I purchased the precious pint and ran back home. I wasn't out of the elevator that the lid was popped, leaving behind me a guilty trail of Heavenly goodness on the door knob, the carpet and the wall... i can only tell you it was worth every inches of clean up to do.

I would not trade this pint for anything!...except maybe some Google stocks. Insanely Creamy sweet cream ice cream with a generous swirl of Hawaiian Lehua honey best described as "edible perfume". The Lehua blossoms come from the ohi'a trees in Hawaii which are the first trees to appear on new lava flow and make a... 'hellava ice cream'!

I am committed to create a homemade version that i will share with you on this blog.

In the meantime, if you can put your hands on this baby, don't hesitate...Buy it!

Serving Suggestion: Don't mess with perfection, a slice of plain pound cake will do. For a transcendental experience enjoy with a glass of Tokaji azsu 2000.

Sunday, July 8, 2007

Waiterrr! My Cherry is...Sour!!

(To avoid being fired without mercy and savagely hanged on the public place, i will not disclose my employer's real name and will only refer to him as Big Bossman aka $ Bill.)

Big Bossman proudly presented me with the fruit of his harvest:

"I picked them myself!" he said "Aren't they beautiful?"

I was facing a mountain of vibrant red sour cherries piled up on my kitchen counter. Five gallons of freshly picked little cherries from Big Bossman's Country estate, it looked like precious rubies and gems out of a treasure's chest.

"They are... Beautiful!!" i answered trying to sound enthusiast.

"Make something with them!" he said as he walked out of the kitchen.

"...........!" was my reply.

Without wasting a second i entered the terms 'Sour Cherry' in my internal search engine (aka my Brain). Unsurprisingly, the search returned no results. I wish Google could be installed on humans too!

I tasted a cherry hoping inspiration would strike...well it stroke me as...errrr...Sour!

For centuries, the cherry, has been a source of medicine for indigenous peoples. Native Americans prized cherries as pain relievers, especially for sore throat. The Cherokee used an infusion of sour cherry bark to treat laryngitis. The Ojibwa used the crushed root for stomach pain. The forest Potawatomi employed an infusion of the inner bark to alleviate internal pains while the MicMac (any relation to the Big Mac?) used black cherry fruit as a health tonic.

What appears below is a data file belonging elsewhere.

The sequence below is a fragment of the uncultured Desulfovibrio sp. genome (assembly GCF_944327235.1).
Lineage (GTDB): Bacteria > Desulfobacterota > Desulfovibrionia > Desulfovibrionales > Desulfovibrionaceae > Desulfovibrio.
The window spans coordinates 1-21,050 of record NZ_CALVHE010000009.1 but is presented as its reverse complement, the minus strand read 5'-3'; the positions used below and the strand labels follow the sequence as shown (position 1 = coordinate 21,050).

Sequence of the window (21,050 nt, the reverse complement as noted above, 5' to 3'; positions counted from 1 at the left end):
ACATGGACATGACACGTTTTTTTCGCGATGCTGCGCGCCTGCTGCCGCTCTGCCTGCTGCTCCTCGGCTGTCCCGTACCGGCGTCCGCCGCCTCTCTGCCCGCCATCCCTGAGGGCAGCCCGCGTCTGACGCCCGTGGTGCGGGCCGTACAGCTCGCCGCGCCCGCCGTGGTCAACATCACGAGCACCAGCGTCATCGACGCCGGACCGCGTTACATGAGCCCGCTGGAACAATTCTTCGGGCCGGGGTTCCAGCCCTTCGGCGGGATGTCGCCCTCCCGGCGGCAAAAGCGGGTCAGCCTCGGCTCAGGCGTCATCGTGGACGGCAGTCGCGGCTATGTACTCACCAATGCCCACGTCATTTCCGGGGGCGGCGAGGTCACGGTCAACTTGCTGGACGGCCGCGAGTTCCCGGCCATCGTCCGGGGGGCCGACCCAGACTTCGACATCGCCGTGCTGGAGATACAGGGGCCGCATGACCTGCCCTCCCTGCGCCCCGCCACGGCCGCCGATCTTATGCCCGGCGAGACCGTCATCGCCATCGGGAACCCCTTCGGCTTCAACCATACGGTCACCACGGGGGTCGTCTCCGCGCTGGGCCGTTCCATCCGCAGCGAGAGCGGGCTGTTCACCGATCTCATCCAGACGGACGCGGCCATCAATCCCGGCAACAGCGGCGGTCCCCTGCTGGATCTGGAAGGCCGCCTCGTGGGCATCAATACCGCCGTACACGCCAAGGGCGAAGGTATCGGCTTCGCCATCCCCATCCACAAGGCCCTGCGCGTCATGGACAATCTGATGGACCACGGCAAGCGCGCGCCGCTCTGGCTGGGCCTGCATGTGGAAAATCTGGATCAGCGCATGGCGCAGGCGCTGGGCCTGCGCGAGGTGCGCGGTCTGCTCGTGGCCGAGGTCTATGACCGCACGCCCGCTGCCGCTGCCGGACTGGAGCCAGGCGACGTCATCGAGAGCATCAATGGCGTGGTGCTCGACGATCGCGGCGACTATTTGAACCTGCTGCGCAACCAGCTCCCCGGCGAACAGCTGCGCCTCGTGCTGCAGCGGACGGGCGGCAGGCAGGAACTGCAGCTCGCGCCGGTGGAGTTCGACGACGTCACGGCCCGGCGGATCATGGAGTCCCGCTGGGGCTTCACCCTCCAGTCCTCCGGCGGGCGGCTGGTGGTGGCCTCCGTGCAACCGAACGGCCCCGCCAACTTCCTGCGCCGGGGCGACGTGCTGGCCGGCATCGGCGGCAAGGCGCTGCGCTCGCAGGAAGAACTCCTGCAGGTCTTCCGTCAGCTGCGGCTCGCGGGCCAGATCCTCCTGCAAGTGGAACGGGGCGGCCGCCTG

"Should i turn them into cough medicine for next time Big Bossman has a cold?" i thought.


I needed counselling, bad!

I quickly picked up the phone and called four chef buddies asking the same question: "What the heck do you do with sour cherries?"

Here are their answers in chronological order:

Buddy #1: "Ummmmm..."
Buddy #2: "errrrr...."
Buddy #3: "Sour Cherry Pie!"
Buddy #4: "euhhh..."

Thank to chef buddy #3 i had a lead!

A fresh sour cherry pie is really good, but since sour cherry season is so short, most americans use canned filling. I have nightmares about canned filling! Please donate your cans or use the sweet glop to patch the walls (i heard it works well on flat tires too!) and wait patiently for July every year to pick up some fresh sour cherries from your local farmer's market. Here's my recipe:

Fresh Sour Cherry Pie (serves 8)

For the crust:

  • 2 1/2 cups all-purpose flour

  • 1 teaspoon sugar

  • 1 teaspoon salt

  • 8 ounces cold Unsalted Butter

  • 1/4 cup vegetable shortening

  • 6 tablespoons ice water

  • 1 egg yolk (for egg wash)

For the filling:

  • 5 cups pitted sour cherries

  • 3/4 cup sugar
  • 3 tablespoons corn starch

  • 1 tablespoon water

  • Zest from 1/2 lemon
  • 1 tablespoon fresh lemon juice
  • 1/4 teaspoon Vanilla Extract

  • 1/8 teaspoon Almond Extract

  • 3 tablespoons unsalted butter

    Make the pie crust: Combine the dry ingredients in a food processor and process for 10 seconds. Stop the machine. Cut the fats into chunks and scatter over the dry ingredients. Pulse in 2-seconds bursts until the fats turn into small lumps. Drizzle the ice water and pulse until the dough begins to form. Do not overwork. Press the dough together, wrap and refrigerate.

    Make the sour cherry filling: Combine all the ingredients except the butter in a large stainless steel bowl. Let stand for 20 minutes.

Assemble and bake the pie: Preheat oven to 425' degrees. Butter a 9-inch pie pan. Cut the reserved dough in half. On a floured surface roll out 1/2 the pastry to 1/4-inch thickness. Line the pie plate evenly triming the overhanging dough. Roll out the remaining pastry dough to 1/4-inch thickness and reserve. Pour the pie filling into the bottom crust and dot with the butter. Brush the edges of the bottom crust with some of the juice from the cherries. Cover with the top crust, then eal the edge. Cut a steam vent in the center of the pie. Make an egg wash by mixing the egg yolk with 1 tablespoon cold water. Brush evenly the top crust. Bake 50 to 55 minutes until golden brown and filling is bubbling through the vent. Let cool completely on a rack before serving.